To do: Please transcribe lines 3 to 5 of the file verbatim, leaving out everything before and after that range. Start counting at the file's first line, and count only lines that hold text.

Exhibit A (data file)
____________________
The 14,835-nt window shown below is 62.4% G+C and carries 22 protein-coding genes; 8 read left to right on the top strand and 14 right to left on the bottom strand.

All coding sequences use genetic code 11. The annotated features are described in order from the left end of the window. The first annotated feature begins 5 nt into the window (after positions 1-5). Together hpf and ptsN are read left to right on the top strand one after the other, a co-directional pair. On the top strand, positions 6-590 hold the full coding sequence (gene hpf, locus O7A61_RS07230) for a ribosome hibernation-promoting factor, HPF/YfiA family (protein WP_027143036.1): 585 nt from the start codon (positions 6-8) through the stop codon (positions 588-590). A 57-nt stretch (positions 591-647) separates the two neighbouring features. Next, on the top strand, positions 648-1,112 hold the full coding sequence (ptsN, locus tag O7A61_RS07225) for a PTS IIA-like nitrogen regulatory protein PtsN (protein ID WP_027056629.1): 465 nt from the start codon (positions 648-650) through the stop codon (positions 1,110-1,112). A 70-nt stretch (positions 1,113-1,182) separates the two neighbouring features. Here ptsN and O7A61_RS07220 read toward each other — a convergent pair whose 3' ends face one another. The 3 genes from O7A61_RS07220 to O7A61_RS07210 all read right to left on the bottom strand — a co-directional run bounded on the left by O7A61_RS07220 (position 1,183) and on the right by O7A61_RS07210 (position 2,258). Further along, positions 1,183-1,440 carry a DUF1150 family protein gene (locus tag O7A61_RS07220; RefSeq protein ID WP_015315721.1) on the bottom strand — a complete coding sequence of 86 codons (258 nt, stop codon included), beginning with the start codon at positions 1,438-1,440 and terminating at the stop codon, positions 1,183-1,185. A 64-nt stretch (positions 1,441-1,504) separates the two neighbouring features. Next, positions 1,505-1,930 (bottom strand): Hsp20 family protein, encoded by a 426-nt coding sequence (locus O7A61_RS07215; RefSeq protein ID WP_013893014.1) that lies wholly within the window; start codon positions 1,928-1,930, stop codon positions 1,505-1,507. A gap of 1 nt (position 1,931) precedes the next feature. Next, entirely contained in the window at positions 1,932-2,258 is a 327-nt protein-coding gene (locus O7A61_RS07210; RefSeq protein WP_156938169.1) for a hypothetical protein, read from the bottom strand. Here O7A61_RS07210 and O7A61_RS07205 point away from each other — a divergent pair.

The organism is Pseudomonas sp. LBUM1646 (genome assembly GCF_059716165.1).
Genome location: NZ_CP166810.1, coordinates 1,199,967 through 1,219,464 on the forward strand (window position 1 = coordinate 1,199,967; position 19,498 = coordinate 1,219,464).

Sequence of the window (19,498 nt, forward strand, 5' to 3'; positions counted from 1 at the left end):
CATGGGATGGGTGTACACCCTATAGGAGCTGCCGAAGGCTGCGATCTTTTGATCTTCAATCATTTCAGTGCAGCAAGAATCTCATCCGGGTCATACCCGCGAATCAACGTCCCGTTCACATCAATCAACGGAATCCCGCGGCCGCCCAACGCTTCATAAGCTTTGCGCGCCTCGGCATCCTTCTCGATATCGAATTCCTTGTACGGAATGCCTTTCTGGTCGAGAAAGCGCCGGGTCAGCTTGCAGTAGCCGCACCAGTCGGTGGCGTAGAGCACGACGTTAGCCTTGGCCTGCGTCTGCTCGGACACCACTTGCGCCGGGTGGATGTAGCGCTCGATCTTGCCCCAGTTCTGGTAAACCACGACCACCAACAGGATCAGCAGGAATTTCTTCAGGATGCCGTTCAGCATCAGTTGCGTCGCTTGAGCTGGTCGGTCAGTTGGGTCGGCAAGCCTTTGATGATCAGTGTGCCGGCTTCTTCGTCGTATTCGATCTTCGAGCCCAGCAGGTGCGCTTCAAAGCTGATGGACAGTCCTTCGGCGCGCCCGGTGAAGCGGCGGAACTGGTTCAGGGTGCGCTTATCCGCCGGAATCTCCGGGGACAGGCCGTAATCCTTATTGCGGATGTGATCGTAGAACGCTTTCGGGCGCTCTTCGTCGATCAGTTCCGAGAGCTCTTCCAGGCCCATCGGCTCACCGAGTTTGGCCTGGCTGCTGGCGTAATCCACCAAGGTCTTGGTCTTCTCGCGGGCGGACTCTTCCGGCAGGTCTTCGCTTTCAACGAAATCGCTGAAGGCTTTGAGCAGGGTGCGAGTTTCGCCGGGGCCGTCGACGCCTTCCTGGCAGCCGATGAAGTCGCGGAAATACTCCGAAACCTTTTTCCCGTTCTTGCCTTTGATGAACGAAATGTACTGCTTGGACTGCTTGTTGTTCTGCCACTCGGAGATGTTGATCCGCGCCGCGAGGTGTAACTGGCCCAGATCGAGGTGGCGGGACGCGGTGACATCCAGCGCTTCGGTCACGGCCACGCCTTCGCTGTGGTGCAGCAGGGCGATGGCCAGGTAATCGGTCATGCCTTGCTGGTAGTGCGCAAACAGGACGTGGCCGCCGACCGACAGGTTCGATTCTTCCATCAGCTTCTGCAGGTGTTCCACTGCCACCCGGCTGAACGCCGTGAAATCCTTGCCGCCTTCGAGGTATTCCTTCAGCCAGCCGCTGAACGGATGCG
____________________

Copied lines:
The organism is Pseudomonas sp. LBUM1646 (genome assembly GCF_059716165.1).
Genome location: NZ_CP166810.1, coordinates 1,199,967 through 1,219,464 on the forward strand (window position 1 = coordinate 1,199,967; position 19,498 = coordinate 1,219,464).

Sequence of the window (19,498 nt, forward strand, 5' to 3'; positions counted from 1 at the left end):